The Challenge of sleeping sickness in sub-Saharan Africa

Lectures and events
Publication Date

James Black Prize Lecture

Video details

About 70 million people in sub-Saharan Africa are at risk of developing sleeping sickness, also called human African trypanosomiasis (HAT), and current treatments for the late, central nervous system (CNS) stage of the disease are fraught with difficulties – leading to death in almost 10% of cases treated with intravenous melarsoprol. However, untreated, or inadequately treated, sleeping sickness is almost always fatal.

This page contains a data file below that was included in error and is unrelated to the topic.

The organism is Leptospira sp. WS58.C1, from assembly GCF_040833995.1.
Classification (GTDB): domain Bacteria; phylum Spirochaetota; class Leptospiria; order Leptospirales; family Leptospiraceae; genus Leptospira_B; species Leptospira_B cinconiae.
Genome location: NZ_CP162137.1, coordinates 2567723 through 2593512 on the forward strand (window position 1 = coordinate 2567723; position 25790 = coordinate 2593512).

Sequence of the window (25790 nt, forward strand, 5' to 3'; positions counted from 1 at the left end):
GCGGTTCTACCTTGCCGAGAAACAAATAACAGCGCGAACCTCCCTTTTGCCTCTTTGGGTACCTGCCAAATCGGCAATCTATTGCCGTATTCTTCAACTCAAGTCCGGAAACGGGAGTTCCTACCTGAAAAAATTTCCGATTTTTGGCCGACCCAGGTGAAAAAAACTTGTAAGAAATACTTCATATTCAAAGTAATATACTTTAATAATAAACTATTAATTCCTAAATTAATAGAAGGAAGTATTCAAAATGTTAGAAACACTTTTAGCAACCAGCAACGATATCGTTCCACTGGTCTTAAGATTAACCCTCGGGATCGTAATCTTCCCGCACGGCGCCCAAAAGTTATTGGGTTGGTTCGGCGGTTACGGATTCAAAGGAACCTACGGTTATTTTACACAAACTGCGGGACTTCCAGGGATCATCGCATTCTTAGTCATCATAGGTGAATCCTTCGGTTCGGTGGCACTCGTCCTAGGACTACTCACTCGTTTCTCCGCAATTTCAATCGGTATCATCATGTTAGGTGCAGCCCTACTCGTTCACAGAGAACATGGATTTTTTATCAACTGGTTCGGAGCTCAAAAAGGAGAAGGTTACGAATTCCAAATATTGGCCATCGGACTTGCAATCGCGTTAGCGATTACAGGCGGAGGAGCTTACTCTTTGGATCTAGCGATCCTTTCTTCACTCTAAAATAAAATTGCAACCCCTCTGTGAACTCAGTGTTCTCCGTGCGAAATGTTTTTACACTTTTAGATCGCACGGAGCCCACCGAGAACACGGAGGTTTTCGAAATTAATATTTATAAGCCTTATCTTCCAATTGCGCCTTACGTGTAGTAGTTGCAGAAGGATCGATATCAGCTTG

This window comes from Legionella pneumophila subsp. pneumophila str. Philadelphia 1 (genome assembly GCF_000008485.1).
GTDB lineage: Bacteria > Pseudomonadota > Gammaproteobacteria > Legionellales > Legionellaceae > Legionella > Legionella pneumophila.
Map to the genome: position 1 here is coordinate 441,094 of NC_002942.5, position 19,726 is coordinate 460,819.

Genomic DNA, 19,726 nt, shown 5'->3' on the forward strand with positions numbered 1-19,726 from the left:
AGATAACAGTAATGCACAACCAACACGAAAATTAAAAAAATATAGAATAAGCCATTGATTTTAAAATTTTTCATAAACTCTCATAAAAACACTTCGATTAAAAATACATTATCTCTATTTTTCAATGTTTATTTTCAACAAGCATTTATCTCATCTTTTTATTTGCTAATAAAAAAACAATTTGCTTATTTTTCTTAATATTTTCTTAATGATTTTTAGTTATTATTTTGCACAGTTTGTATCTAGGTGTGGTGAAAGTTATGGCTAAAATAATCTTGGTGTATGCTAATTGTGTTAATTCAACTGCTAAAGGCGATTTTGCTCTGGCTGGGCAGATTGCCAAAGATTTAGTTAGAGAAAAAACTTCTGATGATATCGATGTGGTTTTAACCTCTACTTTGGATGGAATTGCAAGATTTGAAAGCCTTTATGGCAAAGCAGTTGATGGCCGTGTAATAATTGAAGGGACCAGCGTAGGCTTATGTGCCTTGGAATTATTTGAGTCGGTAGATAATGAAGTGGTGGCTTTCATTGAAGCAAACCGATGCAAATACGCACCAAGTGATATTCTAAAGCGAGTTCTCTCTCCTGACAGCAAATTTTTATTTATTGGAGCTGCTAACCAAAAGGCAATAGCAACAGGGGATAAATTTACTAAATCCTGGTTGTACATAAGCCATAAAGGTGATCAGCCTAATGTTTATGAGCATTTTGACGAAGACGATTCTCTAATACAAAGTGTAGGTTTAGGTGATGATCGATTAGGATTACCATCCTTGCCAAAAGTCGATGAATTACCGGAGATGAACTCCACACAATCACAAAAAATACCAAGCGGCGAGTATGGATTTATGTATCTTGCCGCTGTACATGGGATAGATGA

Professor Peter Kennedy CBE FRSE explains how work being done in Glasgow has the potential to transform outcomes for people with this neglected tropical disease. He describes his work on an established mouse model of the disease, leading to a novel oral drug called ‘omplexed melarsoprol’, which has great promise for improving the lives of the rural poor.


Lecture report